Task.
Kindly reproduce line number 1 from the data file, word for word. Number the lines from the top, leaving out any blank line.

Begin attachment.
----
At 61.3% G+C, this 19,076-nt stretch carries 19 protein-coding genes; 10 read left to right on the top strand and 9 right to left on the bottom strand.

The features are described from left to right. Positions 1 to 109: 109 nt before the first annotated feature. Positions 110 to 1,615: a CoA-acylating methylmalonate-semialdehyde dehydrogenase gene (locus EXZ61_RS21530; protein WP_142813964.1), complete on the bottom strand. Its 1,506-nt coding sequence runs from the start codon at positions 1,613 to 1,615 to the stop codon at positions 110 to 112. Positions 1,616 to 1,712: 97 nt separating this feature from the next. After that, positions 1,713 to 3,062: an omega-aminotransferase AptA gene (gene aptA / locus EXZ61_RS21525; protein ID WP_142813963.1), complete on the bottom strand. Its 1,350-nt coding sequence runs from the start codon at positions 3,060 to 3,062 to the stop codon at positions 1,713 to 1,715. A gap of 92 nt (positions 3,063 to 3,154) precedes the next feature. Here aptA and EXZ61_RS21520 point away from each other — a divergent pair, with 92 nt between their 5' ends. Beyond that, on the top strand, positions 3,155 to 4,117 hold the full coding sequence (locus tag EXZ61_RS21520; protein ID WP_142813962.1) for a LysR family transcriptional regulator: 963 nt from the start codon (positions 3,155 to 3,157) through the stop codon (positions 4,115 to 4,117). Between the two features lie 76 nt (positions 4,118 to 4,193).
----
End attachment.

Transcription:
At 61.3% G+C, this 19,076-nt stretch carries 19 protein-coding genes; 10 read left to right on the top strand and 9 right to left on the bottom strand.